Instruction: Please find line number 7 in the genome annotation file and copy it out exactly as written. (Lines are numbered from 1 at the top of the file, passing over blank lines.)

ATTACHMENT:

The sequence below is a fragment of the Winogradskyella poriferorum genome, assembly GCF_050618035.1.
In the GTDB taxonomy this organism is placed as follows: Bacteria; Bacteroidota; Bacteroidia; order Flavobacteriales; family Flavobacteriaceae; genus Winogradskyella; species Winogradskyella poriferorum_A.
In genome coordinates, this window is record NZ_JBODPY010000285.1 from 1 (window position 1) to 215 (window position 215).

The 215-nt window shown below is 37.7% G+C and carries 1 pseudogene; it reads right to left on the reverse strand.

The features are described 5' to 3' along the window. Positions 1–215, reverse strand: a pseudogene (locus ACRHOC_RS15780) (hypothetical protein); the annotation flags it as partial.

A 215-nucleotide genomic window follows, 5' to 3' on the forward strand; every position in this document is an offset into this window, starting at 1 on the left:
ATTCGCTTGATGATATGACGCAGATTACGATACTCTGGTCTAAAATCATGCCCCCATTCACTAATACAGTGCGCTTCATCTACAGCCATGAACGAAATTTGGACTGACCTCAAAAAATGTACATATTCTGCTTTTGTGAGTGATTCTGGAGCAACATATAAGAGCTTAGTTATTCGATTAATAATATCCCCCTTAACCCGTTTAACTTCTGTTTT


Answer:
ATTCGCTTGATGATATGACGCAGATTACGATACTCTGGTCTAAAATCATGCCCCCATTCACTAATACAGTGCGCTTCATCTACAGCCATGAACGAAATTTGGACTGACCTCAAAAAATGTACATATTCTGCTTTTGTGAGTGATTCTGGAGCAACATATAAGAGCTTAGTTATTCGATTAATAATATCCCCCTTAACCCGTTTAACTTCTGTTTT